Category: Drop-ins

Listen to the way these students explain what they are doing and invite other people into their learning by being so articulate, expressive, honest and confident. Which conceptual understandings are these kids displaying?


I find it really exciting to walk into a room – even when the students and teachers are not there – and be able to get a real sense of what the students of that class are thinking about, and how they are thinking. Recently, when walking around NIST, I was really impressed by the amount of visible thinking I found, and the variety of ways that teachers are “extracting” that thinking from their students and then displaying it so that the walls do actually speak.

How wonderful for students to be immersed in their own thoughts, interacting with displays and surrounded by relevance at all times!

What visible thinking strategies have worked well for you?

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The move from the old building to this new, renovated building has been a revelation, I’m sure you will all agree. We have all had to rethink the way we set up our classrooms and consider our use of space with creativity and with the kids firmly in mind.

I was inspired to take photos of the Year 2 classrooms when I popped in there this morning as I felt that they were filled with language and visible thinking. Here’s a virtual tour.

Can any of you spot the object that Colleen went and bought for each class?

This is an excellent little video captured purely by chance while walking around classrooms. These kids really impressed me with their explanations and the way they were engaging with the text in a really meaningful way. I also really liked the fact that they were going to demonstrate these skills and habits to their parents in the Student Led Conferences on Monday.

The Viewing & Presenting Team is a group of teachers who are interested in viewing & presenting as a key part of the language curriculum. They are conducting a two-year inquiry into viewing & presenting at NIST, and will be using an adapted Gradual Release of Responsibility model to do this:

They will begin their inquiry by looking at how teachers and other adults in the school are modeling and demonstrating how they view and present information. They will do this by going around the school and taking photos, interviewing and noting their observations. They are not making value judgments – they are just looking at what is happening in the school!

If you have something that you think the team should see, please make a comment to tell us about it.

Here’s a small slideshow of examples of ways that teachers are modeling the presentation of information that I have seen so far:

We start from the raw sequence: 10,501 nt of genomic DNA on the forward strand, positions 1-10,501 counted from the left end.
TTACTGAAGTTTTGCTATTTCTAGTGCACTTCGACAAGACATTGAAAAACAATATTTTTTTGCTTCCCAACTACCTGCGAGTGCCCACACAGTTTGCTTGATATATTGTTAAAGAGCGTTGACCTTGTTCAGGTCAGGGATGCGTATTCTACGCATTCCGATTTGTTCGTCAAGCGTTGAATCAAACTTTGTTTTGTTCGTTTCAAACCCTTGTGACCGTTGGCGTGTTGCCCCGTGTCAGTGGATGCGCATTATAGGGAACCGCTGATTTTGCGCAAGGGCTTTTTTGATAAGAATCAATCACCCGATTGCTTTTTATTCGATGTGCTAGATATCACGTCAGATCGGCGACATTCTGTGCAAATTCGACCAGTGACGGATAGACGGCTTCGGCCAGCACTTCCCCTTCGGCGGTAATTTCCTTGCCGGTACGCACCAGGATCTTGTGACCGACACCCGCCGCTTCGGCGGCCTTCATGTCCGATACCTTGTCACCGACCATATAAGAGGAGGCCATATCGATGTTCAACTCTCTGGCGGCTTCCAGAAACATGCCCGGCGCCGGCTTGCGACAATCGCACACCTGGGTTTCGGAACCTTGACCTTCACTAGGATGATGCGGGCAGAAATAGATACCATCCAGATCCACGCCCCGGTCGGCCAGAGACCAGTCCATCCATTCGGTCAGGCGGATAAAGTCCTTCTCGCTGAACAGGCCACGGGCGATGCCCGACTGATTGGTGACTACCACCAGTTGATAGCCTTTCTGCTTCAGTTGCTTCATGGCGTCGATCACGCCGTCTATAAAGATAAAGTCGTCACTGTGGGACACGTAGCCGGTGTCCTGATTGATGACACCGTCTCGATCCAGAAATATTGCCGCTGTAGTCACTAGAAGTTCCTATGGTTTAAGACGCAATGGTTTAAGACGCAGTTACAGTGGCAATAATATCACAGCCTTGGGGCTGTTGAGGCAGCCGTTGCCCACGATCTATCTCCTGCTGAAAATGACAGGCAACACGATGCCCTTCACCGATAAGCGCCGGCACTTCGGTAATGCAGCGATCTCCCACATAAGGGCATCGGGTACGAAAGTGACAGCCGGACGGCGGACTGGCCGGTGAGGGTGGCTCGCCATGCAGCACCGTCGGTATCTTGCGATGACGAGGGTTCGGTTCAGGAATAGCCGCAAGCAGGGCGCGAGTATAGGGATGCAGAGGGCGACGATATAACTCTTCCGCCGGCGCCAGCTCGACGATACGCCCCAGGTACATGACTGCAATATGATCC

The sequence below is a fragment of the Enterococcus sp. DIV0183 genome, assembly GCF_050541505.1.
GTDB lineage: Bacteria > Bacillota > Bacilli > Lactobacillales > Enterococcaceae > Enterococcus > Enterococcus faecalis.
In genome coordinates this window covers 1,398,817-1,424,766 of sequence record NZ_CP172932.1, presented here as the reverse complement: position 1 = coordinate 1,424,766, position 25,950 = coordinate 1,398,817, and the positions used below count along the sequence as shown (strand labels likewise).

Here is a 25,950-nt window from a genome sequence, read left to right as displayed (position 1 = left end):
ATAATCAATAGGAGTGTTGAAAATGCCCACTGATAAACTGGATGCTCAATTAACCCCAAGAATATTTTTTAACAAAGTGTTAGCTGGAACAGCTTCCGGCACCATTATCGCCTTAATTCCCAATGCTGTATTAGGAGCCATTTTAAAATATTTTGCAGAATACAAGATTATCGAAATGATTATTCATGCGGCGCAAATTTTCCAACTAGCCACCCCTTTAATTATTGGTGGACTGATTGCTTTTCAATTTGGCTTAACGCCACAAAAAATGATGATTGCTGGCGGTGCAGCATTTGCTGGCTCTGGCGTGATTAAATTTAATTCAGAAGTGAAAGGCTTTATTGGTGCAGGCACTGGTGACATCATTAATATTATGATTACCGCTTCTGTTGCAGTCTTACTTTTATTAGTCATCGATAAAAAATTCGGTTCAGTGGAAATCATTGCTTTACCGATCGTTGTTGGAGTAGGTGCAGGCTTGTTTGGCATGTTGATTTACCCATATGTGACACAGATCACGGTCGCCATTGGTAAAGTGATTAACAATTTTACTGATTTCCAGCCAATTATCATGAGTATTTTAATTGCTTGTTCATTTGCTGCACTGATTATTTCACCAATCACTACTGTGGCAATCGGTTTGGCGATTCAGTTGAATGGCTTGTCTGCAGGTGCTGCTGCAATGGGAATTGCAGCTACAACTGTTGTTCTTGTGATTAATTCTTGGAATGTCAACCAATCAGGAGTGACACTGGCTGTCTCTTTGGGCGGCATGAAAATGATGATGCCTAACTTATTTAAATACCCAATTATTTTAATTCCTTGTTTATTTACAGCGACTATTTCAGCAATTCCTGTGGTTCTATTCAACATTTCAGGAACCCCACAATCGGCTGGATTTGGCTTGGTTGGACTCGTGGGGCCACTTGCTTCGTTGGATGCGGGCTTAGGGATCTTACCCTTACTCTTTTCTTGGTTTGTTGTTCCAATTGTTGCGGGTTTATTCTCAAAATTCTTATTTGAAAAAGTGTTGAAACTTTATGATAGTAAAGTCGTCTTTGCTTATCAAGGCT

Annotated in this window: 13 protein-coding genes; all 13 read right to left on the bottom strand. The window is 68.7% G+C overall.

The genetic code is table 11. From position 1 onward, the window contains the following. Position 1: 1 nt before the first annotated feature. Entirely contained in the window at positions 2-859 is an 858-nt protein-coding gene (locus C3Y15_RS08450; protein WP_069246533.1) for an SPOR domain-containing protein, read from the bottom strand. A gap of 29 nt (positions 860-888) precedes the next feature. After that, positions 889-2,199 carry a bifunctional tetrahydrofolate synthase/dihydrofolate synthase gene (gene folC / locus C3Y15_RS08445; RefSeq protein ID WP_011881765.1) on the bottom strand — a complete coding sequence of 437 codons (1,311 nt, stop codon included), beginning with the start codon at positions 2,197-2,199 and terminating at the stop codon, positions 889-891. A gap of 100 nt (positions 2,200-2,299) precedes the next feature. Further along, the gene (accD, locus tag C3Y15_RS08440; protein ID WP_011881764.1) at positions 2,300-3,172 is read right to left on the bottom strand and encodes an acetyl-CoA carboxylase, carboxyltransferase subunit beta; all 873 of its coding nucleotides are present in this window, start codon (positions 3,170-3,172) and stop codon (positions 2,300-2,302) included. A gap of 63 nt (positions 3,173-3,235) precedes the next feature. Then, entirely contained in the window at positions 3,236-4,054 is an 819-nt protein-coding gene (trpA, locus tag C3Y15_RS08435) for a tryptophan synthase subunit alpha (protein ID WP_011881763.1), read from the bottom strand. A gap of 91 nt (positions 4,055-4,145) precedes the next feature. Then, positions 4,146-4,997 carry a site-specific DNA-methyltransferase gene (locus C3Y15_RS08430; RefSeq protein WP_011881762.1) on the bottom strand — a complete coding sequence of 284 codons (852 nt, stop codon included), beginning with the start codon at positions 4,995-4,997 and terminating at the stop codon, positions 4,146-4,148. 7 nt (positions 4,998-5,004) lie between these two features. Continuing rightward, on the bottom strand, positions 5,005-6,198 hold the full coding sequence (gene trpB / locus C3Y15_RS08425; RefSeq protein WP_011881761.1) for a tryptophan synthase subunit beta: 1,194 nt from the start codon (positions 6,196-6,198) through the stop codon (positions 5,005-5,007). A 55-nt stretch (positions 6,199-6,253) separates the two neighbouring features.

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Conceptual understandings from IB Language Arts Scope and Sequence Document

Glenn has created one Reading & Writing Continuum Book for his class. He uses this book as his focus for regular conferencing by writing anecdotal notes and ticking continuum descriptors as it becomes clear that they are true for his students.



Chad also uses a simple book to record movement along the continuums and to write anecdotal notes. However, he has gone one step further in order to increase student involvement and awareness of the continuum. As you can see in the pictures above, 5CW have a large, interactive version of both the reading and writing continuum on display in their classroom. They monitor their placing and movement along the continuum by placing a laminated photograph on the continuum itself.This is a fantastic idea as it “destigmatizes” assessments, creates a culture of academic honesty and helps students to see how assessments are all about where you’ve come from and where you’re heading.

I was chatting with Kyla and Cassie about setting this up in 6SS and we thought it would be amazing to have two sets of photos for each student, one that shows where they are with English and another to show where they are in their mother tongue. We’ll let you know how that goes!

I had a great time when I dropped into Eva’s classroom. What I was immediately struck by was a sense of happiness, a sense of enjoyment and a relaxation about communicating. The room was full of kids from different nationalities – Spain, Holland, Japan (and more – Eva, can you make a comment and tell us the nationalities?!). These kids are all at various stages in their understanding and use of English and they were all working on tasks that matched their developmental levels. However, the room was buzzing with chat, laughter and risk-taking. These kids felt very comfortable in this environment, and because they felt comfortable they were ready to push their boundaries. It reminded me very much of an ESL teacher I worked with in Bangladesh, a wonderful woman called Rupa Chakravarti, whose approach to ESL was so relaxed, child-centred and joyful that kids begged to be “put into ESL”!